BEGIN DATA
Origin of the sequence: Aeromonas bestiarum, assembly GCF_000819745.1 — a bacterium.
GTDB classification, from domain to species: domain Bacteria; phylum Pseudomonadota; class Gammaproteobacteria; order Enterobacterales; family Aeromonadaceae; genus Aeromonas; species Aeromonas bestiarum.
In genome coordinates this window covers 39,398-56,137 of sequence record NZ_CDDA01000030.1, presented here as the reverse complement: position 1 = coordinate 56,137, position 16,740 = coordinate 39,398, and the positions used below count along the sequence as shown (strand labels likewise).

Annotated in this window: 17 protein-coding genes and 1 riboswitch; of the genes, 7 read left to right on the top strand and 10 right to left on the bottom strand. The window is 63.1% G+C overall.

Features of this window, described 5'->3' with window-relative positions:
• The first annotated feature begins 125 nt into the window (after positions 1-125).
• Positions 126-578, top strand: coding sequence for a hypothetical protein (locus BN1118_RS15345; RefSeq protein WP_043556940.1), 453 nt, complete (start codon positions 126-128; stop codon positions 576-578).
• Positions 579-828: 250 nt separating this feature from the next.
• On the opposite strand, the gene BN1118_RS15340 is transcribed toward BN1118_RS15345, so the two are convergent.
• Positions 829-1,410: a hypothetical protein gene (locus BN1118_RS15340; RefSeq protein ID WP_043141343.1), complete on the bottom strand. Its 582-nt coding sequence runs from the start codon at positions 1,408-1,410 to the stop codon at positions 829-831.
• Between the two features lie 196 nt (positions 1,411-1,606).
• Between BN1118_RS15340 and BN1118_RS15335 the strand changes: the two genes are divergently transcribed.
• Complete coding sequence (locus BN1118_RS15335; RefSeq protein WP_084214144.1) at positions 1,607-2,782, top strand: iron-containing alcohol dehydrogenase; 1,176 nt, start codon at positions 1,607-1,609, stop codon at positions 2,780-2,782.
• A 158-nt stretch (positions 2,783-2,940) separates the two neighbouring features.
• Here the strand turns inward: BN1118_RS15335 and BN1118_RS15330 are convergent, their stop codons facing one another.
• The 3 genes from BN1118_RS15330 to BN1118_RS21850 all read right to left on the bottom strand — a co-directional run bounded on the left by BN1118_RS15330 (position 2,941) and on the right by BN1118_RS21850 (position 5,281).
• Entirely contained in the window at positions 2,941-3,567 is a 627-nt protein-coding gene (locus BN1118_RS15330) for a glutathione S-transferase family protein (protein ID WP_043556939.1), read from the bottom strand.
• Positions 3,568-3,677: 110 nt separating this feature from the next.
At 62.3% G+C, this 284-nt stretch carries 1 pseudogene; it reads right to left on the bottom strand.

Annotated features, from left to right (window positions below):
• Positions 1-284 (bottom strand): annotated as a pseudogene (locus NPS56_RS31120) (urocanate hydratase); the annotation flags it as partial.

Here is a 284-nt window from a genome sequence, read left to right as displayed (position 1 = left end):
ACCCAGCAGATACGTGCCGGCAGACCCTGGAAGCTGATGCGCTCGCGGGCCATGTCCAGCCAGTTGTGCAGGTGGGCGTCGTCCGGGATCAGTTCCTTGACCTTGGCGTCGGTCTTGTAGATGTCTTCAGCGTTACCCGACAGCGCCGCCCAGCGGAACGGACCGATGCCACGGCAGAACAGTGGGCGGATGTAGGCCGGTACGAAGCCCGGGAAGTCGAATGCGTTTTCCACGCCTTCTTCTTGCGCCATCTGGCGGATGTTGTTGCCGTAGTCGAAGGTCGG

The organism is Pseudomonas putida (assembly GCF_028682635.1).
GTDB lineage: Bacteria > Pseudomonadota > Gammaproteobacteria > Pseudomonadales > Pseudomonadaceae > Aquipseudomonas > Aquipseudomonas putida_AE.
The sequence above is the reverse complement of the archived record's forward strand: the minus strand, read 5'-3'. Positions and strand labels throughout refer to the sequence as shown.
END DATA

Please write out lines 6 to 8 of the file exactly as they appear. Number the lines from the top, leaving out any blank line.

• The first annotated feature begins 125 nt into the window (after positions 1-125).
• Positions 126-578, top strand: coding sequence for a hypothetical protein (locus BN1118_RS15345; RefSeq protein WP_043556940.1), 453 nt, complete (start codon positions 126-128; stop codon positions 576-578).
• Positions 579-828: 250 nt separating this feature from the next.